West Main Street: Louisville, Kentucky


By the late 1960s, after decades of decline, West Main Street in downtown Louisville, Kentucky, was on its last legs. Many of the late 19th century buildings with cast-iron facades were boarded up. Public opinion was favoring demolition, not preservation and reuse.  

The buildings not only still stand today, they have inspired a renaissance that has turned West Main between Second and Ninth Streets into a vibrant commercial, residential, retail, and entertainment district.

APA has singled out West Main as one of the Great Streets in America for 2008 given the street's rich architectural legacy, unique sense of place, and contributions to downtown Louisville's redevelopment, which has attracted $1.8 billion in reinvestment since 1992.

The wider sidewalks, pedestrian wayfinding system, street trees, art and connectivity to the rest of downtown make walking convenient and safe. Photo courtesy Ron Scherzinger.

Planning Excellence

River-based commerce and trade fueled Louisville's early growth following its settlement in 1779. West Main was the first street residents established in their new town. By the 1830s, the city's prosperity supported a prolonged building boom that included construction of the St. Charles Building in 1832 and in 1837 the Actors Theatre, which is a designated National Historic Landmark.

Following the Civil War, Louisville experienced another building boom that led to the construction of the cast-iron facades found today between Sixth and Ninth Streets — the second largest number in the country behind South of Houston Street (SoHo) in New York City.  

Although one of the country's deadliest tornados devastated much of the street in 1890, West Main's prosperity continued until the Great Depression. Disinvestment during the 1930s continued after World War II as businesses and residents moved to Louisville's suburbs.

The first plan to address downtown's deteriorating condition was completed in 1965. While the street's architectural gems were still in danger of being torn down, awareness about their value was starting to grow. In March 1974, West Main between Sixth and Ninth streets was added to the National Register of Historic Places. In October of that year, the city established a local preservation district along the street.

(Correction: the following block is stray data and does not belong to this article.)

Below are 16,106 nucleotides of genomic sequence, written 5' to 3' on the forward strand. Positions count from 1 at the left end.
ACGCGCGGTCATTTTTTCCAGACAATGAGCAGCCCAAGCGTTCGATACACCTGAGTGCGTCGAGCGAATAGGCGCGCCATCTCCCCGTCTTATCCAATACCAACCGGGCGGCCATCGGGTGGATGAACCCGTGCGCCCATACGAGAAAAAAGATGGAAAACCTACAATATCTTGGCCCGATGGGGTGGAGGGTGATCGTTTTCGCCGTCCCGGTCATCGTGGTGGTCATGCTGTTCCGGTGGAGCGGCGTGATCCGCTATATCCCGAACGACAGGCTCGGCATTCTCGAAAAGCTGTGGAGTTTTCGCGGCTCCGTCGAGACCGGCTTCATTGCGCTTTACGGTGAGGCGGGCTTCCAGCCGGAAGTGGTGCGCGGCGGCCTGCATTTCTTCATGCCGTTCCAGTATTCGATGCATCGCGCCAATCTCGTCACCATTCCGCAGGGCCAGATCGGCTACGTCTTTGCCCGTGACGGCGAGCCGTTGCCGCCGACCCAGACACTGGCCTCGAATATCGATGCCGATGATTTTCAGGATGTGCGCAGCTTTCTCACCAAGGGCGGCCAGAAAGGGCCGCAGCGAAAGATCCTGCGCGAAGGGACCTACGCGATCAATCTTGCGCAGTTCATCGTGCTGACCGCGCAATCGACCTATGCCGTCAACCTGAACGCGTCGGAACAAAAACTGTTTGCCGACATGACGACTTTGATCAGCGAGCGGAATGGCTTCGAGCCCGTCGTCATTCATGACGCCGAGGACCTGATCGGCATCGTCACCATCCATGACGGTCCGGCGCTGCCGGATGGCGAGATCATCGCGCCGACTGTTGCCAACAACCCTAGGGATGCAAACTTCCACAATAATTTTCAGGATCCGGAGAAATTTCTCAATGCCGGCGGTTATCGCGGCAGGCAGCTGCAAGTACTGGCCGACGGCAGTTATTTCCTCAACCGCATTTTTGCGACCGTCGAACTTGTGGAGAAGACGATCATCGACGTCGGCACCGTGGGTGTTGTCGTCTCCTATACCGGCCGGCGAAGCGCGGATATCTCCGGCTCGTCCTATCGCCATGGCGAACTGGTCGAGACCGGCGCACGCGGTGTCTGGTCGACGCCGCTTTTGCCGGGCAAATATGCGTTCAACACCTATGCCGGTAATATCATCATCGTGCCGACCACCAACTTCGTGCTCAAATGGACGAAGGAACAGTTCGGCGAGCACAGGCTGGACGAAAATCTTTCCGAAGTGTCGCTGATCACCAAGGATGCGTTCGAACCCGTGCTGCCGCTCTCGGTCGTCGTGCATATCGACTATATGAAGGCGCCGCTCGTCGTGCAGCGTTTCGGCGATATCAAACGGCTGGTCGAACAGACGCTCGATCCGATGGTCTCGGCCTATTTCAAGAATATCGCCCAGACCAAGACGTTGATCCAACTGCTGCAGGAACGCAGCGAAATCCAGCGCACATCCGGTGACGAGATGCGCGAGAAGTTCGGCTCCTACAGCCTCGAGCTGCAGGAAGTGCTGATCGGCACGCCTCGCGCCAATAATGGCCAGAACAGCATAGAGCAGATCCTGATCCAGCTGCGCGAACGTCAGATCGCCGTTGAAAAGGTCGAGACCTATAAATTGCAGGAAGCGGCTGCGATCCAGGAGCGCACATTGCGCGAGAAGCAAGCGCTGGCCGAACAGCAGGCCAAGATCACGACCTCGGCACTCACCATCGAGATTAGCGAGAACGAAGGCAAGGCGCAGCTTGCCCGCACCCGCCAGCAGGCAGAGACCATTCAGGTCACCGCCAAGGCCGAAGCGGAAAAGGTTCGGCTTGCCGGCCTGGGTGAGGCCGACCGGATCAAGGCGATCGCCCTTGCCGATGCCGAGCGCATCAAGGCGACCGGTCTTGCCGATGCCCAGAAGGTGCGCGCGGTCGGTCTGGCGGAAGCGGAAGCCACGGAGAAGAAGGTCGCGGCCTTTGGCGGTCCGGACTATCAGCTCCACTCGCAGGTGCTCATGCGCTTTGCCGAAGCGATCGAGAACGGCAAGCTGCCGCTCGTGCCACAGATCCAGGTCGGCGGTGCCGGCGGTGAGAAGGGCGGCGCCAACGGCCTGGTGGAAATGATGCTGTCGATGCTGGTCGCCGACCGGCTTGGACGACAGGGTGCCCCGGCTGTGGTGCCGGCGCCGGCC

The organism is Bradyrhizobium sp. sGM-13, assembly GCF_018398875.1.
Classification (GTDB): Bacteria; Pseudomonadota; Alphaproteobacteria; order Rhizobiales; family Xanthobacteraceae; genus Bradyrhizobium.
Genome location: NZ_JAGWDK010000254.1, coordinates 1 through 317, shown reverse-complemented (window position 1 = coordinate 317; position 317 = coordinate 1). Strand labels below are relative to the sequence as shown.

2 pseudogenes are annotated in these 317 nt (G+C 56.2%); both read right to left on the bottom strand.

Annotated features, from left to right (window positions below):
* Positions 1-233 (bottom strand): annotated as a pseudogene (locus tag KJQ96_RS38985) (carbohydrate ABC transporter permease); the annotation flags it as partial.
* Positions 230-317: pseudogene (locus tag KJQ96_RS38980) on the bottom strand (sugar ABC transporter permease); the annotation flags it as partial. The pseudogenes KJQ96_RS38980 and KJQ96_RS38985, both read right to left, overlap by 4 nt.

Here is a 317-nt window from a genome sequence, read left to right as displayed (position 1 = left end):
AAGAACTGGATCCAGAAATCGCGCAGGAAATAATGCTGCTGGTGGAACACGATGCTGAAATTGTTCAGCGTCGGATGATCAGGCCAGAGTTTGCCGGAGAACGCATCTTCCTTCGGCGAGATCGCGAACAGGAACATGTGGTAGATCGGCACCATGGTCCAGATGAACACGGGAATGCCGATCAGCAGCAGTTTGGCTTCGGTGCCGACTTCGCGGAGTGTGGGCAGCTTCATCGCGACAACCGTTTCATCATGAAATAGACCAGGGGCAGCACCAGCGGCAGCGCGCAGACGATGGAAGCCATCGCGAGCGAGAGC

Putting West Main Street's revitalization into high gear was the 1990 Louisville Downtown Development Plan, written by planners Robert Duffy and Patricia Clare. The plan addressed all parts of downtown, not just selected areas, and emphasized guiding principles — not specific recommendations — all development proposals should follow.

The city also recognized that the plan's goals of turning downtown around  and making West Main more pedestrian friendly would not happen on their own. Public leadership and investment were needed as well.

West Main Street is home to several major corporations, but also supports small and family- owned businesses. Photo courtesy Ron Scherzinger.

Changes to the street included reducing West Main's right-of-way so sidewalks on each side could be widened five feet. A host of intricate design features, some patterned after details used in historic building facades, were incorporated into the infrastructure improvements. Cast-iron tree guards made from artist-commissioned designs were based on Kentucky walking sticks, and building cornice treatments and other decorative touches were copied and incorporated into sidewalk benches.

The city also has carved building addresses on blocks of limestone in tribute to the material that West Main Street sidewalks were once made from, and placed the limestone in the sidewalk in front of each building.

The Downtown Development Plan, which was updated in 2002, also recommended the creation of a Cultural Arts District along three blocks of West Main Street to help generate interest and attract visitors to the area. The district, which extends between Sixth and Eighth Streets, includes the Louisville Slugger Museum with its signature 120-feet-tall baseball bat; the Louisville Science Center; the Kentucky Center for the Arts; the new Muhammad Ali Center; the Kentucky Museum of Arts and Crafts; and the Images Friedman Gallery.

To help reduce energy use downtown, downtown workers are encouraged to bike or use public transportation. A tire-wheel trolley bus makes stops at each block of West Main, and hybrid city buses provide service between downtown and Louisville's suburbs.

Mayor Jerry Abramson says the success of West Main Street's renaissance and the positive effect it is having throughout downtown would not be possible without the collaboration of residents, business people, and city planners. "We have collectively breathed new life into this street," he said, showing what planning and partnerships can accomplish not only downtown Louisville, but in other cities as well.

Louisville's dedication to the fine arts can be experienced through several arts museums, spaces for performing arts, and many events and activities. Photo courtesy Ron Scherzinger.